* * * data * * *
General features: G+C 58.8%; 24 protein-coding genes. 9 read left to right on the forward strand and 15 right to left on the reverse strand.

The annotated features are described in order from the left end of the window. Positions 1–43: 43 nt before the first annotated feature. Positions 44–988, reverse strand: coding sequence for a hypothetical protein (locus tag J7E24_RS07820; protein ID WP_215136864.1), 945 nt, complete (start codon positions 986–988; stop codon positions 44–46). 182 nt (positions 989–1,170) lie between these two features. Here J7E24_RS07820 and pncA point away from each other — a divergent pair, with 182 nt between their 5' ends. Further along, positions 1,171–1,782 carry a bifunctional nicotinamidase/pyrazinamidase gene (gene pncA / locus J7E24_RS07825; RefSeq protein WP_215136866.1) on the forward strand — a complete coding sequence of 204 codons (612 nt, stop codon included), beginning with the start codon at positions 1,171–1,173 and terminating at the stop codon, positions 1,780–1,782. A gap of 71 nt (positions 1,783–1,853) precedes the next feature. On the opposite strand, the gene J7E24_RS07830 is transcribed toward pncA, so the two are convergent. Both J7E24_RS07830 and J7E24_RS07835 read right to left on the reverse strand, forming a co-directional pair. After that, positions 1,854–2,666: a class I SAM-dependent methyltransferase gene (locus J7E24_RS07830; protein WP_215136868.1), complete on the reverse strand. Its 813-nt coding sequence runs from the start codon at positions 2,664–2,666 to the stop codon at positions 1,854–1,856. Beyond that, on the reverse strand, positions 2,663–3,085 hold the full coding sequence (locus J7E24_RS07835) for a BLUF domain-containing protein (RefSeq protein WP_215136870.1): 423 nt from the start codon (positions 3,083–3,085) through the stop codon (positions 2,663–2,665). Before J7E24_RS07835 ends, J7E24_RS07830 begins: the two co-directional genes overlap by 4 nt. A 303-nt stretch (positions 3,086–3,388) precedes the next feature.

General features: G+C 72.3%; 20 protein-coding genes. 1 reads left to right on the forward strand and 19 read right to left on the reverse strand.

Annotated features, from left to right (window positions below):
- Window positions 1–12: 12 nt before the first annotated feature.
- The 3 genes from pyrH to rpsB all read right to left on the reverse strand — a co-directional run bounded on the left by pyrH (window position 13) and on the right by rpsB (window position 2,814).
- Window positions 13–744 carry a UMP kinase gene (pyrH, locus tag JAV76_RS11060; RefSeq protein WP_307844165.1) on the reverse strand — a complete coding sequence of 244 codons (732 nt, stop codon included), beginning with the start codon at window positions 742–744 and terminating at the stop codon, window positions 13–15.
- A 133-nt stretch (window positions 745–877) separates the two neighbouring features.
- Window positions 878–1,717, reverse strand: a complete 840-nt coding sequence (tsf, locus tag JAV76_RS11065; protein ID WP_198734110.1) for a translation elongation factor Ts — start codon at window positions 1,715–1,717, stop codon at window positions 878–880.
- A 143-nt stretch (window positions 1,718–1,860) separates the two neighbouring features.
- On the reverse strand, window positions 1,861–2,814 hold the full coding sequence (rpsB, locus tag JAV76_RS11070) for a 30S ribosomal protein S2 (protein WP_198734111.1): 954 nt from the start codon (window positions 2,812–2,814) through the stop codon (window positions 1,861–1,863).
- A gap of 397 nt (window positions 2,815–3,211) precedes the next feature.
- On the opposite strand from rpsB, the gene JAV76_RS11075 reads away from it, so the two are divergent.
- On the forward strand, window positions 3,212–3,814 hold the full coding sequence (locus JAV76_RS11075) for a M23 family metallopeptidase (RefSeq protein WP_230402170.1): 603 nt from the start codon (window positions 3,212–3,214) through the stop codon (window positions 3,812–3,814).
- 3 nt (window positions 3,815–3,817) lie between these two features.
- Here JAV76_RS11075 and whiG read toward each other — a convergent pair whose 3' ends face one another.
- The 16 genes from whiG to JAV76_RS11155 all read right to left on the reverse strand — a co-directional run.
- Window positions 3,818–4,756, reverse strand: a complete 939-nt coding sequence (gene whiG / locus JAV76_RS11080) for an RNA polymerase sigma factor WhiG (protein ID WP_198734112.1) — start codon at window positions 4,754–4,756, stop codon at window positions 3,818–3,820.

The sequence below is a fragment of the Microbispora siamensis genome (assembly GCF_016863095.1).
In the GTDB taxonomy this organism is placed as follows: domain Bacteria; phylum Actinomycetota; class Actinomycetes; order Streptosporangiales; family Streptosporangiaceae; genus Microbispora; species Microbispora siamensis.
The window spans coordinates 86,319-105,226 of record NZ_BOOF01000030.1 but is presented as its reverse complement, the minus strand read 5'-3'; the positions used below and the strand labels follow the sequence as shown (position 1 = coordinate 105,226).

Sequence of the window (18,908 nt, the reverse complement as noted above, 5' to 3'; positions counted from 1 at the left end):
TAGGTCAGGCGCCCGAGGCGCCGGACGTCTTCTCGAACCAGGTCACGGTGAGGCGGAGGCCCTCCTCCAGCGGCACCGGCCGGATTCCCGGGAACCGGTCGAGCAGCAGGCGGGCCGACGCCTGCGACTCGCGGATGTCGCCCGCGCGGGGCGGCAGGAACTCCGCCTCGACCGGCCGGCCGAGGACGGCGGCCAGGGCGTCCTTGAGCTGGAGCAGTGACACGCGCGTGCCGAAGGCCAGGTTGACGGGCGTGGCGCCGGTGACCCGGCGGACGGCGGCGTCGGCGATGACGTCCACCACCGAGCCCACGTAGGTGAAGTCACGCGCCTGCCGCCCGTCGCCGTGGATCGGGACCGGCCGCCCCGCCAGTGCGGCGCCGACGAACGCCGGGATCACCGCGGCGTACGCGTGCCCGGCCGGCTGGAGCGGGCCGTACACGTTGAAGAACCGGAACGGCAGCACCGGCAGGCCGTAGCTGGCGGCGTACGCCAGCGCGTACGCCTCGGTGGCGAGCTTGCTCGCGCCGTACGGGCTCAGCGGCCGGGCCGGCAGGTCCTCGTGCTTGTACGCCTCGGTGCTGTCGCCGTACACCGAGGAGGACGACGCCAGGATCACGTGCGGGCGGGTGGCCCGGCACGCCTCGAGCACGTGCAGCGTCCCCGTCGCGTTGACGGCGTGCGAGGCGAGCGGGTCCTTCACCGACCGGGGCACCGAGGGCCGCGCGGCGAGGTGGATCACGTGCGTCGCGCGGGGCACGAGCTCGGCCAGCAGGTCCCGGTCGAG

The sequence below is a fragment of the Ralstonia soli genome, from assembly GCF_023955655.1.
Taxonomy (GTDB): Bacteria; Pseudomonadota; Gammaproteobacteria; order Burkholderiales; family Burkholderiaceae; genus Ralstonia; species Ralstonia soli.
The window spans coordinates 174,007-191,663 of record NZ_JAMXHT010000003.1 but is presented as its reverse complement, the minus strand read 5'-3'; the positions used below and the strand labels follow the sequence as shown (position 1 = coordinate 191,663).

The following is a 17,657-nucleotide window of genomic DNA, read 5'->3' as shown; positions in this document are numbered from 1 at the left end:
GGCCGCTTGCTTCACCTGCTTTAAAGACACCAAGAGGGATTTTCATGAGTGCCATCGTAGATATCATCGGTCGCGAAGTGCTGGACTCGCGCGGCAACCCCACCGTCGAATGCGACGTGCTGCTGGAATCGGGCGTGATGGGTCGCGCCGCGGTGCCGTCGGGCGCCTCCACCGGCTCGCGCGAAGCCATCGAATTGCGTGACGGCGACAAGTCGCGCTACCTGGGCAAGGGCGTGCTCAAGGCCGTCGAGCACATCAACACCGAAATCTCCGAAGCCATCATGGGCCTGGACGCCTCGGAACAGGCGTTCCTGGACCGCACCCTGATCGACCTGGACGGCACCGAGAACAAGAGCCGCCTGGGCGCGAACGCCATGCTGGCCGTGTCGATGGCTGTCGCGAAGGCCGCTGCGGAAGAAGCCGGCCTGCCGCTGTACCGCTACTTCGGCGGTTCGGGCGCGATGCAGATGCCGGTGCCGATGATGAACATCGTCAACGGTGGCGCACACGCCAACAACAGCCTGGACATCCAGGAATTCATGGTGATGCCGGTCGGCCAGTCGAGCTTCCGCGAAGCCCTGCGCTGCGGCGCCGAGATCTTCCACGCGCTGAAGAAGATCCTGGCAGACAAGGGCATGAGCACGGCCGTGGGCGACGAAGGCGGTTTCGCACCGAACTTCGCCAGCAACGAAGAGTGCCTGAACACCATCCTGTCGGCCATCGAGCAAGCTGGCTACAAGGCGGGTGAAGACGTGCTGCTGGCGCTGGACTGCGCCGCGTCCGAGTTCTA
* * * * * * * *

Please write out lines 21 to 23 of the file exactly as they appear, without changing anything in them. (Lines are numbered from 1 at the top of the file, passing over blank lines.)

The window spans coordinates 86,319-105,226 of record NZ_BOOF01000030.1 but is presented as its reverse complement, the minus strand read 5'-3'; the positions used below and the strand labels follow the sequence as shown (position 1 = coordinate 105,226).

Sequence of the window (18,908 nt, the reverse complement as noted above, 5' to 3'; positions counted from 1 at the left end):
TAGGTCAGGCGCCCGAGGCGCCGGACGTCTTCTCGAACCAGGTCACGGTGAGGCGGAGGCCCTCCTCCAGCGGCACCGGCCGGATTCCCGGGAACCGGTCGAGCAGCAGGCGGGCCGACGCCTGCGACTCGCGGATGTCGCCCGCGCGGGGCGGCAGGAACTCCGCCTCGACCGGCCGGCCGAGGACGGCGGCCAGGGCGTCCTTGAGCTGGAGCAGTGACACGCGCGTGCCGAAGGCCAGGTTGACGGGCGTGGCGCCGGTGACCCGGCGGACGGCGGCGTCGGCGATGACGTCCACCACCGAGCCCACGTAGGTGAAGTCACGCGCCTGCCGCCCGTCGCCGTGGATCGGGACCGGCCGCCCCGCCAGTGCGGCGCCGACGAACGCCGGGATCACCGCGGCGTACGCGTGCCCGGCCGGCTGGAGCGGGCCGTACACGTTGAAGAACCGGAACGGCAGCACCGGCAGGCCGTAGCTGGCGGCGTACGCCAGCGCGTACGCCTCGGTGGCGAGCTTGCTCGCGCCGTACGGGCTCAGCGGCCGGGCCGGCAGGTCCTCGTGCTTGTACGCCTCGGTGCTGTCGCCGTACACCGAGGAGGACGACGCCAGGATCACGTGCGGGCGGGTGGCCCGGCACGCCTCGAGCACGTGCAGCGTCCCCGTCGCGTTGACGGCGTGCGAGGCGAGCGGGTCCTTCACCGACCGGGGCACCGAGGGCCGCGCGGCGAGGTGGATCACGTGCGTCGCGCGGGGCACGAGCTCGGCCAGCAGGTCCCGGTCGAG